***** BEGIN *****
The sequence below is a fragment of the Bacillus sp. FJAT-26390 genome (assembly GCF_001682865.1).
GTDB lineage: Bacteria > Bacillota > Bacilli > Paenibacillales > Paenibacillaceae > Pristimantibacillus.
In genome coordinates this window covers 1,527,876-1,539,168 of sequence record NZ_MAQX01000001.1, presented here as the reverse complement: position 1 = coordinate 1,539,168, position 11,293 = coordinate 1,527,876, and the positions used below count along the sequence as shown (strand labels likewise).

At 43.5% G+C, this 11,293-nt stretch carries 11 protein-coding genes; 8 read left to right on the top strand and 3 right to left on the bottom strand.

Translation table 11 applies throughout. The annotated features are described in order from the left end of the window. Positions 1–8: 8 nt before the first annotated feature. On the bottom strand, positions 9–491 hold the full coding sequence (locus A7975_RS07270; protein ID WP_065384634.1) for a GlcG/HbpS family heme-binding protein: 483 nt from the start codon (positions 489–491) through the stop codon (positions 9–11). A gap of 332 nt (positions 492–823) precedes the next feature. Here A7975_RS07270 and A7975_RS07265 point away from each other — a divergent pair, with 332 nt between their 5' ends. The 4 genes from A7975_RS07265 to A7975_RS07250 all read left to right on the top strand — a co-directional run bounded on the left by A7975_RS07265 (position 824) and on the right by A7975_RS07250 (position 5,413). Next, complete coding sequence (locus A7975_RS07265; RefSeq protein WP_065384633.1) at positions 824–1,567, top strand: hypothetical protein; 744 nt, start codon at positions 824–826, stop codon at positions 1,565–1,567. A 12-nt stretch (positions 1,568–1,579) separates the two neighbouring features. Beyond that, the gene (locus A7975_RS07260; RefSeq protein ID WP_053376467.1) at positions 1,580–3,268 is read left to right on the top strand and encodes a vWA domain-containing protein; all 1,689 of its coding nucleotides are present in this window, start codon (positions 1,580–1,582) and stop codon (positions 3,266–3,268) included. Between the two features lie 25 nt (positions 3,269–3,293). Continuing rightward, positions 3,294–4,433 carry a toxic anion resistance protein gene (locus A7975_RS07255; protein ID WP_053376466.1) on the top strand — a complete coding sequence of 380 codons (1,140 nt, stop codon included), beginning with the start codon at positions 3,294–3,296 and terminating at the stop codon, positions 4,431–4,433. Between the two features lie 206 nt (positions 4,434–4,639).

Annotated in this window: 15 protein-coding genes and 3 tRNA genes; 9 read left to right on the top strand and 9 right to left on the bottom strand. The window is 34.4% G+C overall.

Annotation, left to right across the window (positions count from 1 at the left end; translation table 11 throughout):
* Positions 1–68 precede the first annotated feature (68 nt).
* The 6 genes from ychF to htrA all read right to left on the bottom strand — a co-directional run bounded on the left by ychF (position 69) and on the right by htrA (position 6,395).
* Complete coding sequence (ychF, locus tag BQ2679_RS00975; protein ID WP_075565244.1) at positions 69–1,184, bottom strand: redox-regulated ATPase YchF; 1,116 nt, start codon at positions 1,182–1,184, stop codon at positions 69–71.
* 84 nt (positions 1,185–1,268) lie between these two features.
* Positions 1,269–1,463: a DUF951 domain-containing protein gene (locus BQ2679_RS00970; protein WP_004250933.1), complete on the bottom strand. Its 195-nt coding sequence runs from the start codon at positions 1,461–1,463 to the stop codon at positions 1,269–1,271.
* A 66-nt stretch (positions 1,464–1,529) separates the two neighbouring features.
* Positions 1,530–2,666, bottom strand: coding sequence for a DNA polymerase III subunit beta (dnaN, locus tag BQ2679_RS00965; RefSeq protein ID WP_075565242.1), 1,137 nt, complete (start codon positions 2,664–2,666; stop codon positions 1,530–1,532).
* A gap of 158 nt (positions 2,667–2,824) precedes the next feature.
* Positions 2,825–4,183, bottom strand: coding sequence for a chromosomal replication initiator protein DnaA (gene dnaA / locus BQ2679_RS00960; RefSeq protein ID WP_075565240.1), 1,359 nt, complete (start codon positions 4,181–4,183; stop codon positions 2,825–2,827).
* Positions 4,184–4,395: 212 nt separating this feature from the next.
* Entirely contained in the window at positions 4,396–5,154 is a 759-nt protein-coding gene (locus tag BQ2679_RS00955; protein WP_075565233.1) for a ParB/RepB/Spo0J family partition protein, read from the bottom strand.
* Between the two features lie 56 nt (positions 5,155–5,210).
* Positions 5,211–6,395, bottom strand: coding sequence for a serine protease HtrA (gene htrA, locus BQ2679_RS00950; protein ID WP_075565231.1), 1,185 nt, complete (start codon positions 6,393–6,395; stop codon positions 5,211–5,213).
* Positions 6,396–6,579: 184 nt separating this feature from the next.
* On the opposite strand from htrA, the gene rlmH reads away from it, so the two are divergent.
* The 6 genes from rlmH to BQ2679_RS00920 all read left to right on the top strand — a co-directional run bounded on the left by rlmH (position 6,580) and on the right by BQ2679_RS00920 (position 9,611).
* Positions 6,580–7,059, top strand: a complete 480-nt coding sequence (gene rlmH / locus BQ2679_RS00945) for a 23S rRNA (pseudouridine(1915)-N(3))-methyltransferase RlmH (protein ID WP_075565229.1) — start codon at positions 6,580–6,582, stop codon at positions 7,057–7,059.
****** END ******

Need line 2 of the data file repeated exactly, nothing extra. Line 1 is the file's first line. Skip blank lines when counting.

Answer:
GTDB lineage: Bacteria > Bacillota > Bacilli > Paenibacillales > Paenibacillaceae > Pristimantibacillus.